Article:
And to what extent is the danger of government-sponsored happiness leading to an interference of personal liberties?
I think anything the government does tends to raise that question. But one of the things that the research shows is that personal liberties are one of the important contributors to happiness. So if you believe in happiness research, you ought to pay close attention to that, because it could affect the objective that you're trying to reach.
Is there a limit to the amount of happiness that government can help to foster?
I think Samuel Johnson said it best: "How small, of all that human hearts endure, that part which laws or kings can cause or cure." I think what he was getting at is that government can't do a lot about making human relationships stronger.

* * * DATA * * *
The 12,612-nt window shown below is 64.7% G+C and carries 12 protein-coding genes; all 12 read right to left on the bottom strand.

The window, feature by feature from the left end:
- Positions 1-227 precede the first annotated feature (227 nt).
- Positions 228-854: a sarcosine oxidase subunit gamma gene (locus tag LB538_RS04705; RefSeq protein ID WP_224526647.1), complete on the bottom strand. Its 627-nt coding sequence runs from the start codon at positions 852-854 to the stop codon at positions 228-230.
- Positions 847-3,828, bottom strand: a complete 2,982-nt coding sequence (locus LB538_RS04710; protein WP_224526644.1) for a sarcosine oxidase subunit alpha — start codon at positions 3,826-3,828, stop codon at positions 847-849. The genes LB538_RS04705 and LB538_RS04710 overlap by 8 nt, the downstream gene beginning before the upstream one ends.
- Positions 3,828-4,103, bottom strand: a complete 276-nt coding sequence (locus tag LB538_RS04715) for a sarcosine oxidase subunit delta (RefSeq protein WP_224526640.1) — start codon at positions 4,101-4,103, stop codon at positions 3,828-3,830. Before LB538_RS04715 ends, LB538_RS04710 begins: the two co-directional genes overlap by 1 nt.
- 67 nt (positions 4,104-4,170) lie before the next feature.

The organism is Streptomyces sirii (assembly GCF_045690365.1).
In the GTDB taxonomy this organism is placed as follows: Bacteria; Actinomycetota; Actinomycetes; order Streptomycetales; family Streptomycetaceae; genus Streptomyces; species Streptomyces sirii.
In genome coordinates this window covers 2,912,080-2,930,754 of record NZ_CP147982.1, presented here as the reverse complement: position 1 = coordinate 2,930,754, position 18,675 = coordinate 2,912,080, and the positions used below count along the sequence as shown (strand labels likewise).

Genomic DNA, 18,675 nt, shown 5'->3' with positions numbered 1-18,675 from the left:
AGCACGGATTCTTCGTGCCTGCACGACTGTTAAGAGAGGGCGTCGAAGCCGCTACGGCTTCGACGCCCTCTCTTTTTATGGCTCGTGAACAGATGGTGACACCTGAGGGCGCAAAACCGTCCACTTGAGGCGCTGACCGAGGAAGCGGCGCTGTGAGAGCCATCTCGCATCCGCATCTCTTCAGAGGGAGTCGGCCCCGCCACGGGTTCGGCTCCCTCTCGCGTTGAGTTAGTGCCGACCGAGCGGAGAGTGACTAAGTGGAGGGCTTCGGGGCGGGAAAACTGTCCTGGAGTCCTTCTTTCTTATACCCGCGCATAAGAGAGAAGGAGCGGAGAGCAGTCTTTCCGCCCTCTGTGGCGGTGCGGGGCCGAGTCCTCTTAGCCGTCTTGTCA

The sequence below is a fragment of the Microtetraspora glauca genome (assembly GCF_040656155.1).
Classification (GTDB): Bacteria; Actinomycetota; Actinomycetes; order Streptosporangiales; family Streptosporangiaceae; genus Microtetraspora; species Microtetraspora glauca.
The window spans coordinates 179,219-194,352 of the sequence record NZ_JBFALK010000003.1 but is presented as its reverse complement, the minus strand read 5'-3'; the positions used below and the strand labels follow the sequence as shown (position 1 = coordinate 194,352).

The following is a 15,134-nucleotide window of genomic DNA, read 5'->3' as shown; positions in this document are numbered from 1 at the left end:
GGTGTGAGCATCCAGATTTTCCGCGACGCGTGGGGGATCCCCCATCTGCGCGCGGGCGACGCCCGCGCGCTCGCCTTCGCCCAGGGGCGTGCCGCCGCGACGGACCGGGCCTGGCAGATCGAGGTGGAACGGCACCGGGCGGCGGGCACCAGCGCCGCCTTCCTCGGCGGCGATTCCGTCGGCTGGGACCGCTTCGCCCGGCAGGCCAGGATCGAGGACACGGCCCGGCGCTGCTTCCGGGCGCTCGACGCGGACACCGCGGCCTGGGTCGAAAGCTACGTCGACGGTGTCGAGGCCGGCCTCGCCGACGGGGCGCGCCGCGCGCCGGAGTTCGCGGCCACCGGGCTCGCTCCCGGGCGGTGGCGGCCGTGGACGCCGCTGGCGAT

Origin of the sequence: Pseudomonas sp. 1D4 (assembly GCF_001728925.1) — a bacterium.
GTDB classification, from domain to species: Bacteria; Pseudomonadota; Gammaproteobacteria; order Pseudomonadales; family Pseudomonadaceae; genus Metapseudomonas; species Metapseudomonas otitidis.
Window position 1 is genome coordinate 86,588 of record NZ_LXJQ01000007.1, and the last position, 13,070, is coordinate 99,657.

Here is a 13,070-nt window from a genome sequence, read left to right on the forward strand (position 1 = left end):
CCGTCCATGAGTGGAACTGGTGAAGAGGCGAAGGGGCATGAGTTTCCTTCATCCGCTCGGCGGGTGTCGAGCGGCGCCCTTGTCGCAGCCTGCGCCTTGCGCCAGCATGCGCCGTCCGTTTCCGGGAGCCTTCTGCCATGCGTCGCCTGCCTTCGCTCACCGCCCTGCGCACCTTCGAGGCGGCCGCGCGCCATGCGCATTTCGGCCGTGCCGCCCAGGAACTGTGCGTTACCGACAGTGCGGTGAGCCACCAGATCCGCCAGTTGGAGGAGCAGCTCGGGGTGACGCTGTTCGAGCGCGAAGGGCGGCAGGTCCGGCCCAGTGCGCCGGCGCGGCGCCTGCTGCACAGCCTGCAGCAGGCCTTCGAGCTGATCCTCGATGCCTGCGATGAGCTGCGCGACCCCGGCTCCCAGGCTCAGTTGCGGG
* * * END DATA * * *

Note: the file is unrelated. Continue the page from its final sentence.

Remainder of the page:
What lessons can leaders of developing nations—who have economic growth on their minds—take from this book?
There's a lot of controversy over whether growth contributes to happiness. But one thing everyone agrees on, at least to a certain point, is that building a stronger and more prosperous economy increases happiness. It's only when you become reasonably prosperous as a nation that there's dispute over whether continued growth does very much for happiness. For example, on average, Americans have not become happier since researchers first started collecting statistics in 1950. But our gross national product must have tripled in real terms over that period. On the other hand, it's also true that richer people are consistently more happy than poor people. And richer countries tend to be happier than developing countries. So there's no doubt that you'd want to help the developing countries get better. But one of the big unexplained puzzles in this research is: How do you reconcile those pieces of evidence and weave them into a consistent pattern? And I don't think anybody has solved that one yet.